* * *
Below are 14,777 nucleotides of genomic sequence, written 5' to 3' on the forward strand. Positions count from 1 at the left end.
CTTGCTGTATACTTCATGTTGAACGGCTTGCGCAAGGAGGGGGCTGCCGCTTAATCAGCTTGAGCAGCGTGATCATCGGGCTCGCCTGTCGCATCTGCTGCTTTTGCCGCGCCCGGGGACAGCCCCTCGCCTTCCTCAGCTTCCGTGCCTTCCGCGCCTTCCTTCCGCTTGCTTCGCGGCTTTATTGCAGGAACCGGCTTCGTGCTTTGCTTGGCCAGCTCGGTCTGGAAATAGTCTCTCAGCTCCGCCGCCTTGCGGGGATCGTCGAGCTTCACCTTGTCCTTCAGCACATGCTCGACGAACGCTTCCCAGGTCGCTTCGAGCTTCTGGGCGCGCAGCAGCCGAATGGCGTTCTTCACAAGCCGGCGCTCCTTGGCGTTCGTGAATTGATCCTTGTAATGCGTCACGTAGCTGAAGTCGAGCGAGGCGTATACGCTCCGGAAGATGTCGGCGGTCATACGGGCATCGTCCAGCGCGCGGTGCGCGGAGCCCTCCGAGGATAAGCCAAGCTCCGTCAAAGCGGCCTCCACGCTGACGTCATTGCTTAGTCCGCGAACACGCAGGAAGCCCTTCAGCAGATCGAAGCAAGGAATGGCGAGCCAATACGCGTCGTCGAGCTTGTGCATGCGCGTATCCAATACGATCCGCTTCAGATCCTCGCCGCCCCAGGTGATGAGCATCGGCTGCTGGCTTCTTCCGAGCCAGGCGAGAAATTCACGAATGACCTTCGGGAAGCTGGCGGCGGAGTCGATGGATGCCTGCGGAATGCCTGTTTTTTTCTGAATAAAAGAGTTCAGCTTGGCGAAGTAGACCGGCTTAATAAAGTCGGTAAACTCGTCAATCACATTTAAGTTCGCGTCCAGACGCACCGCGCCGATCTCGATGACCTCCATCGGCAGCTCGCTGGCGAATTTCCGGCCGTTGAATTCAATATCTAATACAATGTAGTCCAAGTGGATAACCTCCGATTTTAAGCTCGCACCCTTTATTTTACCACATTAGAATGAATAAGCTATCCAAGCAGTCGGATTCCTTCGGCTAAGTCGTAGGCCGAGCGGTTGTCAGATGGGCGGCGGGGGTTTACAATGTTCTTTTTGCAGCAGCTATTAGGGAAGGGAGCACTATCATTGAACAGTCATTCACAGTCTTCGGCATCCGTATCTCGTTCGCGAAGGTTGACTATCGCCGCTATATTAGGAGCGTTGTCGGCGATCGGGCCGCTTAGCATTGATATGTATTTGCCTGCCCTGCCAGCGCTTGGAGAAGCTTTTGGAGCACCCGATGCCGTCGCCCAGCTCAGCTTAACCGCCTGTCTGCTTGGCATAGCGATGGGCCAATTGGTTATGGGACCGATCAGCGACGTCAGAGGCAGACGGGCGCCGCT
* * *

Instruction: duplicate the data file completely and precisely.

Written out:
Below are 14,777 nucleotides of genomic sequence, written 5' to 3' on the forward strand. Positions count from 1 at the left end.
CTTGCTGTATACTTCATGTTGAACGGCTTGCGCAAGGAGGGGGCTGCCGCTTAATCAGCTTGAGCAGCGTGATCATCGGGCTCGCCTGTCGCATCTGCTGCTTTTGCCGCGCCCGGGGACAGCCCCTCGCCTTCCTCAGCTTCCGTGCCTTCCGCGCCTTCCTTCCGCTTGCTTCGCGGCTTTATTGCAGGAACCGGCTTCGTGCTTTGCTTGGCCAGCTCGGTCTGGAAATAGTCTCTCAGCTCCGCCGCCTTGCGGGGATCGTCGAGCTTCACCTTGTCCTTCAGCACATGCTCGACGAACGCTTCCCAGGTCGCTTCGAGCTTCTGGGCGCGCAGCAGCCGAATGGCGTTCTTCACAAGCCGGCGCTCCTTGGCGTTCGTGAATTGATCCTTGTAATGCGTCACGTAGCTGAAGTCGAGCGAGGCGTATACGCTCCGGAAGATGTCGGCGGTCATACGGGCATCGTCCAGCGCGCGGTGCGCGGAGCCCTCCGAGGATAAGCCAAGCTCCGTCAAAGCGGCCTCCACGCTGACGTCATTGCTTAGTCCGCGAACACGCAGGAAGCCCTTCAGCAGATCGAAGCAAGGAATGGCGAGCCAATACGCGTCGTCGAGCTTGTGCATGCGCGTATCCAATACGATCCGCTTCAGATCCTCGCCGCCCCAGGTGATGAGCATCGGCTGCTGGCTTCTTCCGAGCCAGGCGAGAAATTCACGAATGACCTTCGGGAAGCTGGCGGCGGAGTCGATGGATGCCTGCGGAATGCCTGTTTTTTTCTGAATAAAAGAGTTCAGCTTGGCGAAGTAGACCGGCTTAATAAAGTCGGTAAACTCGTCAATCACATTTAAGTTCGCGTCCAGACGCACCGCGCCGATCTCGATGACCTCCATCGGCAGCTCGCTGGCGAATTTCCGGCCGTTGAATTCAATATCTAATACAATGTAGTCCAAGTGGATAACCTCCGATTTTAAGCTCGCACCCTTTATTTTACCACATTAGAATGAATAAGCTATCCAAGCAGTCGGATTCCTTCGGCTAAGTCGTAGGCCGAGCGGTTGTCAGATGGGCGGCGGGGGTTTACAATGTTCTTTTTGCAGCAGCTATTAGGGAAGGGAGCACTATCATTGAACAGTCATTCACAGTCTTCGGCATCCGTATCTCGTTCGCGAAGGTTGACTATCGCCGCTATATTAGGAGCGTTGTCGGCGATCGGGCCGCTTAGCATTGATATGTATTTGCCTGCCCTGCCAGCGCTTGGAGAAGCTTTTGGAGCACCCGATGCCGTCGCCCAGCTCAGCTTAACCGCCTGTCTGCTTGGCATAGCGATGGGCCAATTGGTTATGGGACCGATCAGCGACGTCAGAGGCAGACGGGCGCCGCT